How can amusements help the operators of motorway service areas bridge the gap between high costs and receding revenue?
Legendary for their soulless air, bickering families and wallet-busting prices, Britain’s motorway services are, it’s fair to say, not among the country’s best-loved leisure venues. Perhaps surprisingly, then, they are significant users of amusements, and rely on gaming for a chunk of revenue that the government estimates could be as high as 20 percent – and as a proportion of total sales, that’s much more than gaming machines generate for either the betting-shop or casino sectors, with which they’re more readily associated.
Trade body BACTA estimates there are about 2200 machines in motorway services, or about one percent of the UK’s total installed base. The exact number of venues is oddly difficult to determine, in part because the sector is sometimes defined as comprising only the strictly-regulated services on actual motorways, and at other times as including those on other main roads. There are also differences in counting methods: when an operator has two adjacent sites on opposite sides of a motorway, as many do, should they count as one or two?
In any case, the official Highways Agency figure of 71 effectively underestimates the prevalence of this type of business, as the big three players alone operate more than a hundred: Moto has 58, Welcome Break 26, and Roadchef 19. Other operators such as Westmorland and Extra MSA generally have much smaller estates (and often concentrate on non-motorway sites). So, depending on definitions – when does a fuel station with a food-service counter in its shop become a service area? – the total number of locations is probably between 150 and 200.
The amusements opportunities they provide can include Category B and C machines in a mini-adult gaming centre. Welcome Break, for example, runs these as a sub-brand – Welcome Break Gaming – while Roadchef offers more than 200 B3 and C machines across its estate, on a revenue-share basis with Inspired Gaming Group. And they can also, of course, operate as unlicensed family entertainment centres offering Category D games.
Why gaming matters
Gaming revenue is important to the operators of service areas for a number of reasons. First, they are suffering from a declining market, not only as a result of the economic downturn but also because of their poor consumer appeal. Researcher Mintel says “the roadside catering market as a whole remains dogged by consumers’ preconceived ideas of the high prices, poor quality and overall poor value for money available, the latter being particularly significant during a period of economic instability”, and predicts that the market will decline, in today’s prices, from £594m five years ago to £479m a year by 2015.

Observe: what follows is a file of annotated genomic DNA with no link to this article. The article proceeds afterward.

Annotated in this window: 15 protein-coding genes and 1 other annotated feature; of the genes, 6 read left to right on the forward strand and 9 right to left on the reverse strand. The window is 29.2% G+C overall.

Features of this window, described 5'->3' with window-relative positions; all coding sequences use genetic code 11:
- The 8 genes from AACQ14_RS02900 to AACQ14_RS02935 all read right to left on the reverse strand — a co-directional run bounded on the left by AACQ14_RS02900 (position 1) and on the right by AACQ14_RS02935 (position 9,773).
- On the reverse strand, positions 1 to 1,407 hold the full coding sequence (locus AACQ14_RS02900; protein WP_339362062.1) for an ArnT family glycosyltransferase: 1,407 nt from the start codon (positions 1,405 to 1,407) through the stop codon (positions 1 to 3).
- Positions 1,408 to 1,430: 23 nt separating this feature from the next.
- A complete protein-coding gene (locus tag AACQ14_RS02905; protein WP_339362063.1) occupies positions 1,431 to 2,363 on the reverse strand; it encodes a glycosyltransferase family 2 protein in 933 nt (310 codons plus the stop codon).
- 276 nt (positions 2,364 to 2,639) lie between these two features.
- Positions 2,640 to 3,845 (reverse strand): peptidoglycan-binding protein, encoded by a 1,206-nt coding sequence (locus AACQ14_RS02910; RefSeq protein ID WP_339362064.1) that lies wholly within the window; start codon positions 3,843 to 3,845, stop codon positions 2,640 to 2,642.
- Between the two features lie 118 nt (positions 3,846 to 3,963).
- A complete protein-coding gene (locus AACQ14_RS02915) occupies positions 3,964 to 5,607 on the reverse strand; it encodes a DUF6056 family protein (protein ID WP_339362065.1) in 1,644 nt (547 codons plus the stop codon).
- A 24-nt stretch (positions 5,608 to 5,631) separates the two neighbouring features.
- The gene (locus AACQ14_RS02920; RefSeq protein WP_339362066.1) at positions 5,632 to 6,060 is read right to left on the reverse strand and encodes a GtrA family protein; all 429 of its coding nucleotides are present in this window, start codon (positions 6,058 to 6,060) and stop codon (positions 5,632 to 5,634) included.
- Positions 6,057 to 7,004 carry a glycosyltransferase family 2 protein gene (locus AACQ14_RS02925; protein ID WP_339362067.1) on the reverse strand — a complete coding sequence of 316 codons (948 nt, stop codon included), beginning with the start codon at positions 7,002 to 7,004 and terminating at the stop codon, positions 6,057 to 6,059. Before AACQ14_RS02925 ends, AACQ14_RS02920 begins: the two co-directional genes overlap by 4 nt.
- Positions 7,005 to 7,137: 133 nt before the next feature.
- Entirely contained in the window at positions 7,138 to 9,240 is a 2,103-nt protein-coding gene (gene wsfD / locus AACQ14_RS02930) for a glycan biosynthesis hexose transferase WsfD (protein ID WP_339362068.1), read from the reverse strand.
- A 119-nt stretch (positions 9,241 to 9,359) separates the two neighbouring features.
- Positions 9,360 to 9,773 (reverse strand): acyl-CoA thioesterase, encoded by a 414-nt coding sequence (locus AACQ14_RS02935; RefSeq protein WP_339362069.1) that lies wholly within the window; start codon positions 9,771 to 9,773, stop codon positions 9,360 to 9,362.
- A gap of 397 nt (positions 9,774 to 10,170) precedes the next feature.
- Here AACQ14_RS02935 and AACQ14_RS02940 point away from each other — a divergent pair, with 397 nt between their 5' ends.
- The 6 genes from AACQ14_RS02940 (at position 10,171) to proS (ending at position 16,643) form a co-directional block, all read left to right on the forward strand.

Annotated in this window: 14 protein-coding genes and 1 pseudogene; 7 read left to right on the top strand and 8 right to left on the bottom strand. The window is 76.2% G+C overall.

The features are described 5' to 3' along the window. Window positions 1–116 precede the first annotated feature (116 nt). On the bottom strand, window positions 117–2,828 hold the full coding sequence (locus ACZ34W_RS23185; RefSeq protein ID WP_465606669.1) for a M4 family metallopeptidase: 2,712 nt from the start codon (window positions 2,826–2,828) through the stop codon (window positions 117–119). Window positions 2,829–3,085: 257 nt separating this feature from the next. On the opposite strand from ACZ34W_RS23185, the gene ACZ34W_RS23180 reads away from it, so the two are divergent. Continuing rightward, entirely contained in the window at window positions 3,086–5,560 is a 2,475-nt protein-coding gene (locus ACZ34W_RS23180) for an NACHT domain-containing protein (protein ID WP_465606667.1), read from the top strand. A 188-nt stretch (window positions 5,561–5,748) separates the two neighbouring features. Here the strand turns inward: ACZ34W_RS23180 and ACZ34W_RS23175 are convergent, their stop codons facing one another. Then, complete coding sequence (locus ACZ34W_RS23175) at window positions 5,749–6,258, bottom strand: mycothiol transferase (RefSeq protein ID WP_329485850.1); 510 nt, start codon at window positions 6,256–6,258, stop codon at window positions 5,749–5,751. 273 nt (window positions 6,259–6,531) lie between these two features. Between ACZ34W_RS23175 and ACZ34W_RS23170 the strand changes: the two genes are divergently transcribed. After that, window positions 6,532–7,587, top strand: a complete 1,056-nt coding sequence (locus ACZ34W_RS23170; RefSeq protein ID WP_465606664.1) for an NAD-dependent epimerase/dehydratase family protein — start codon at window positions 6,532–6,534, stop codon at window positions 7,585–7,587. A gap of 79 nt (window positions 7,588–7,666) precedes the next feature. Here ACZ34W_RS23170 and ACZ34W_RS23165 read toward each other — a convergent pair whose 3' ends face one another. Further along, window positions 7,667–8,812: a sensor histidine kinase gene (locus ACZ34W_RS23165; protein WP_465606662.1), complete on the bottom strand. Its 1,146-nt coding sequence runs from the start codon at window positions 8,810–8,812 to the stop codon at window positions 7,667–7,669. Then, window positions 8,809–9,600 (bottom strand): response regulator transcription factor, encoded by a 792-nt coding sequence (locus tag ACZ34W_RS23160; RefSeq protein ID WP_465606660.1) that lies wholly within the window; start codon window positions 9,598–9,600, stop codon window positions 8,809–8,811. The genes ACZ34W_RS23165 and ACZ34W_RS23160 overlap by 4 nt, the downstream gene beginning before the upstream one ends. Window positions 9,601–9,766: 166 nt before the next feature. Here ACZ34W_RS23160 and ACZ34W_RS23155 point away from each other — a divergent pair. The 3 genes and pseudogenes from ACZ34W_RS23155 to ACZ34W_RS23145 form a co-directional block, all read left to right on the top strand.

Second, they have unusually high costs. Not only does the bill for a new-build service area come to around £30m, but those on motorways are obliged to offer a range of services – including basic catering – 24 hours a day, 365 days a year. Adding insult to injury, a large proportion of their customers use only those facilities which the operators are required to provide for free, such as toilets and parking.
For many, the solution has been to do deals with well-known retail and catering brands – for example, Welcome Break with Starbucks, Burger King, KFC, WHSmith, and Waitrose, or Moto with M&S, Costa Coffee, Krispy Kreme and Upper Crust. Not only is this intended to reassure customers of product and service quality, and help justify the premium prices which the services operators’ overheads demand. It also enables the operators, which are not allowed to advertise themselves on the motorway, to partially circumvent this limitation by attracting drivers with branded signage.
The development of their gaming offer, then, is likely to reflect this progress in retail and catering. It’s likely that over the next few years we’ll see service areas introduce more smartly-presented gaming zones, perhaps operated and branded by well-known names from the gaming or betting industries. Motorway services have come a long way since the first opened in Watford Gap in 1959, but as a sector they still face severe challenges – and even if amusement is not normally the experience associated with a visit to a Moto, Welcome Break or Roadchef, it could be an increasingly important part of their future.
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